overlooked reproductive ability in worker brood cells that
has the crucial role in determining whether the mite
becomes a pest. In A. cerana (Figure 1b), no mite
reproduction occurs in worker brood cells per reproductive
cycle (Wr ¼0) and the mite population stabilizes at a low
level (,800 mites per colony). In AHB (Figure 1c), limited
mite reproduction can occur in worker brood cells
(Wr ¼0.7) and the mite population stabilizes at a higher
level (10003000 mites). However, in EHB (Figure 1d),
mite reproduction in worker brood cells (Wr ¼0.9) is more
than sufficient to compensate for losses as a result of
overcrowding in drone brood cells, allowing the mite
population to increase until the colony dies. The short
adult longevity of AHB (21 days versus 25 180 days for
EHB) as a result of the tropical or sub-tropical climate
Corresponding author: Stephen J. Martin (s.j.martin@sheffield.ac.uk).
Update TRENDS in Parasitology Vol.20 No.3 March 2004
112
www.sciencedirect.com
Figure 1. Effect of mite fertility in honeybee worker cells on mite population growth. (a) Predicted growth curves for mite populations in Africanized Apis mellifera (AHB)
(Wr ¼0.7), European A. mellifera (EHB) (Wr ¼0.9) and Apis cerana (Wr ¼0) colonies. The daily relative change in mite number in worker (black line) and drone (red line)
brood in A. cerana (b), AHB (c) and EHB (d) colonies are indicated. The gray region represents the period when the overall mite population is increasing. Data obtained
from S.J. Martin and L.M. Medina (2003) Varroa tolerance in Africanized honeybees explained, Abstract no. 274, XXXVIIIth Apimondia International Apicultural Congress,
held 24– 29 August 2003 in Ljubljana, Slovenia. Abbreviations: AHB, Africanized honeybee; EHB, European honeybee; Wr, average number per reproductive cycle of mated
female mite offspring produced in worker sealed cells.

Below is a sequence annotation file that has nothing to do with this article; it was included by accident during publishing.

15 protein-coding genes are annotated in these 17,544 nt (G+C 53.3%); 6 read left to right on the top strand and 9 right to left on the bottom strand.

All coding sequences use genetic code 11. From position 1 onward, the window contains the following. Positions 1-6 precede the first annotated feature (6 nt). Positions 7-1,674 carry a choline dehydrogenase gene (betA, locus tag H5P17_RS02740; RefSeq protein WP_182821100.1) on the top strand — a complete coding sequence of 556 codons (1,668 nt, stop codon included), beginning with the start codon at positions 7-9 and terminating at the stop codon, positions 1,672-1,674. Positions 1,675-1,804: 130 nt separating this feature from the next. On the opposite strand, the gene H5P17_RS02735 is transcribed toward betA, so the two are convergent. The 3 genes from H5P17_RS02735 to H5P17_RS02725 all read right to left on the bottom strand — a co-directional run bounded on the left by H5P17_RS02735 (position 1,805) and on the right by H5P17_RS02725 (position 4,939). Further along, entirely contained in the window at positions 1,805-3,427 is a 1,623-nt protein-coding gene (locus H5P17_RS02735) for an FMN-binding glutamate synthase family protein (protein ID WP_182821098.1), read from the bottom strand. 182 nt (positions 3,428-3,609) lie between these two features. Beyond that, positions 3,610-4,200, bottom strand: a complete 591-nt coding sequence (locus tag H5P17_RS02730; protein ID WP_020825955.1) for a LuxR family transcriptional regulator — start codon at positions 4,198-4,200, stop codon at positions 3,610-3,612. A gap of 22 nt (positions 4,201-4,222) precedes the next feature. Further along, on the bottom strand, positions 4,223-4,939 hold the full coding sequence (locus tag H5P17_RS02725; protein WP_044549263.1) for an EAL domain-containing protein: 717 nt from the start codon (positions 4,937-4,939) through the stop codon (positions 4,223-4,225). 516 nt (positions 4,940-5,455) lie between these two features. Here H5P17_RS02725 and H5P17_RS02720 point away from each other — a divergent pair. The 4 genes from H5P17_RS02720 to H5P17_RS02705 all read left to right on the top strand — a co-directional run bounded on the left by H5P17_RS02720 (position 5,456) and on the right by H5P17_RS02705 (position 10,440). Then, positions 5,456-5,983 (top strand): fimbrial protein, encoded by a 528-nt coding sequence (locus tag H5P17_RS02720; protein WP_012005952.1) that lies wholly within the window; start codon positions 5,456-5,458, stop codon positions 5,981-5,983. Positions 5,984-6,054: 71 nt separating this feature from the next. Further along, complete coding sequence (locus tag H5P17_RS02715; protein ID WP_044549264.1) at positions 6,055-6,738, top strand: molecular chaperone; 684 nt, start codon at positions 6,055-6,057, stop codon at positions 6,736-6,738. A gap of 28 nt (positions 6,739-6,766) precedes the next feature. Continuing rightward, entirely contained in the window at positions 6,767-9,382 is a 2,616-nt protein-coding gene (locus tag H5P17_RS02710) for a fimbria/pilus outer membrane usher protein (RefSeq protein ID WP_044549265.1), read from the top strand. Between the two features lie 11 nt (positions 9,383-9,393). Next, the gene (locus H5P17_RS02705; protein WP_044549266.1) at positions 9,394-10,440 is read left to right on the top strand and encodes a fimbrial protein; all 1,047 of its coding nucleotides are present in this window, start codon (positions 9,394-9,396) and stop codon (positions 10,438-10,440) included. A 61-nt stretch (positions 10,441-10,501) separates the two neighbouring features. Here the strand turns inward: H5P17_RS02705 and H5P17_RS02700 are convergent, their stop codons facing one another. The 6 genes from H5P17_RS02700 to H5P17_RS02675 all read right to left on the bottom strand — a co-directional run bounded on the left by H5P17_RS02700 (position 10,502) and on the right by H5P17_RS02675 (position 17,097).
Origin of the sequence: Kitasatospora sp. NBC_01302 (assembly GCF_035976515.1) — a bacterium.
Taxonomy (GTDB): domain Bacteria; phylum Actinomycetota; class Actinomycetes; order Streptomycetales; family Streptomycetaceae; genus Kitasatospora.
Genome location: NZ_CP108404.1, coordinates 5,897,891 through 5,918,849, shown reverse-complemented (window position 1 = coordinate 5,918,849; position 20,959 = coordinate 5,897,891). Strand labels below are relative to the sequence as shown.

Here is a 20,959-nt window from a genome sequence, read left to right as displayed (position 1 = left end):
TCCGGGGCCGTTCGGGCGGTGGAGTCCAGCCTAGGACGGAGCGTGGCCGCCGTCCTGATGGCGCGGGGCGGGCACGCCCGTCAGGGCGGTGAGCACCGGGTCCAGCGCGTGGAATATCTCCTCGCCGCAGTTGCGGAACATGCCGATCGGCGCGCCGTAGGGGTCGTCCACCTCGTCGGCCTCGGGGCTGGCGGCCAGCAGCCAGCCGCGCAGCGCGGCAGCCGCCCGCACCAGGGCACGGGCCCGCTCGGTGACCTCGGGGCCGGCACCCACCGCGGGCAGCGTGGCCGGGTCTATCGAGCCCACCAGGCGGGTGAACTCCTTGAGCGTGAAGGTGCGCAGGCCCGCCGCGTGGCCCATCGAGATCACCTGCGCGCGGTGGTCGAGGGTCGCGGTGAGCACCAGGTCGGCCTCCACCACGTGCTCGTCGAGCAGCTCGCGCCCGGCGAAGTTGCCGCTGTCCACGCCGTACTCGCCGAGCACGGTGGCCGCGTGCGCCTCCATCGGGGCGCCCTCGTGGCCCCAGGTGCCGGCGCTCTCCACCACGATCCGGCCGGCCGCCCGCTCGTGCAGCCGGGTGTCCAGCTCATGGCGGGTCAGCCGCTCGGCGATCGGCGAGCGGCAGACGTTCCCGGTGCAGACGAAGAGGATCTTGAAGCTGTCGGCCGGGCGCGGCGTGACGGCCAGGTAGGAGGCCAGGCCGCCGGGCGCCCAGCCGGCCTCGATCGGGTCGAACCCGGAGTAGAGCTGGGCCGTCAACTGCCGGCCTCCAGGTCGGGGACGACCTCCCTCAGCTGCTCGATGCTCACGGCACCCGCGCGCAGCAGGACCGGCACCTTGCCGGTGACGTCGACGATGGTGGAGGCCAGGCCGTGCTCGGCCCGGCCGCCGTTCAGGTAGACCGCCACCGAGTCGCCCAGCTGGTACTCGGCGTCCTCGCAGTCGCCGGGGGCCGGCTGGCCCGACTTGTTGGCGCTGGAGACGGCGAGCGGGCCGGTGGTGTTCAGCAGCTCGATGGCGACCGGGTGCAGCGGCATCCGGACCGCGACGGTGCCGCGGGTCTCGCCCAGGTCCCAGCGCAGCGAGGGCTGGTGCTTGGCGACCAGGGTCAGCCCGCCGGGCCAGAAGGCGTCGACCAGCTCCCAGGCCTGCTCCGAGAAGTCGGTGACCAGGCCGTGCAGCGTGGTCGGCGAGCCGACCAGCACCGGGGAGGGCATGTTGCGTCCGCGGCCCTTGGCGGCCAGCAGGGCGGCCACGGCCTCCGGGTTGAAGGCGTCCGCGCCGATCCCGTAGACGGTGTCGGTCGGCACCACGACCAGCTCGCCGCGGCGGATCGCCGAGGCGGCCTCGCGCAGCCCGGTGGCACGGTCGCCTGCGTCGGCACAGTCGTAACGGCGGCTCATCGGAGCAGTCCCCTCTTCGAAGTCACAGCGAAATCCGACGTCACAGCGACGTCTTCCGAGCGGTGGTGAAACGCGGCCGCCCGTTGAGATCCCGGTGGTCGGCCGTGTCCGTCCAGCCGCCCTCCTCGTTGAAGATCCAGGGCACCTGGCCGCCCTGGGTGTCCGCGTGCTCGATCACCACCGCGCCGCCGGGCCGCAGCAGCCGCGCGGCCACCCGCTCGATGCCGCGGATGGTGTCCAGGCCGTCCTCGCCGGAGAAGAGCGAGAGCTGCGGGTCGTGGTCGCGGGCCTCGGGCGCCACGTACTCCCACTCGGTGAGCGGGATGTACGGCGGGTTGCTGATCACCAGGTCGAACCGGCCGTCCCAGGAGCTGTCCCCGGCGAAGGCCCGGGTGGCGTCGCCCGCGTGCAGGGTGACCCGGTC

TRENDS in Parasitology
0
2000
4000
6000
8000
10000
12000
14000
0
Decreasing
Decreasing
0
Decreasing
00
Decreasing
Decreasing
00
Decreasing
(a)
(b)
(c)
(d)
Daily relative change in mite no.
(worker brood) Daily relative change in mite no.
(worker brood) Daily relative change in mite no.
(worker brood)
Daily relative change in mite no.
(drone brood)
Daily relative change in mite no.
(drone brood)
Daily relative change in mite no.
(drone brood)
Mite population
Increasing Increasing Increasing
Increasing Increasing Increasing
Wr
= 0.9
Wr
= 0.7
Wr
= 0
Wr
= 0.9
Wr
= 0.7
Wr
= 0
12
Time (years)
12
Time (years)
12
Time (years)
12
Time (years)
Update TRENDS in Parasitology Vol.20 No.3 March 2004 113
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indicates that .12 000 mites are needed to kill an AHB
colony [7]. Therefore, although DWV is present in AHB
and A. cerana colonies, mite populations stabilize at levels
well below that required to kill the colony.
It is unlikely that AHB evolved Varroa tolerance after
the AHB hybrid was created as a result of increased
hygienic behaviour or brood attractiveness [10] because
such factors are unlikely to lead to a stabilized mite
population. Instead, tolerance has probably resulted from
pre-existing resistance characteristics fortuitously coming
together in the hybrid. That is a high level of mite offspring
mortality in worker brood and a short life span in the adult
honeybee.
References
1 Webster, T.C. and Delaplane, K.S. (2001) Mites of the Honey Bee,
Dadant publication, Illinois
2 Martin, S.J. and Kryger, P. (2002) Reproduction of Varroa destructor in
South African honey bees: does cell space influence Varroa male
survivorship? Apidologie (Celle) 33, 51 –61
3Vandame, R. et al. (2000) Levels of compatibility in a new
host – parasite asso ciation: Apis mellifera Varroa jacobsoni.Can.
J. Zool. 78, 2037 –2044
4 Martin, S.J. et al. (1998) A scientific note on Varroa jacobsoni
Oudemans and the collapse of Apis mellifera colonies in the United
Kingdom. Apidologie (Celle) 29, 369–370
5 Medina, L.M. et al. (2002) Reproduction of Varroa destructor in worker
brood of Africanized honey bee (Apis mellifera). Exp. Appl. Acarol. 27,
79–88
6 Martin, S.J. (2001) The role of Varroa and viral pathogens in the
collapse of honey bee colonies: a modelling approach. J. Appl. Ecol. 38,
1082– 1093
7 Sumpter, D. and Martin, S.J. (2004) The dynamics of virus epidemics
in Varroa infested honey bee colonies. J. Anim. Ecol. 73, 51 –63
8 Corre
ˆa-Marques, M.H. et al. (2003) Comparing data on the reproduc-
tion of Varroa destructor.Genet. Mol. Res. 2, 1–6
9 Donze
´, D. and Guerin, P.M. (1997) Time-activity budgets and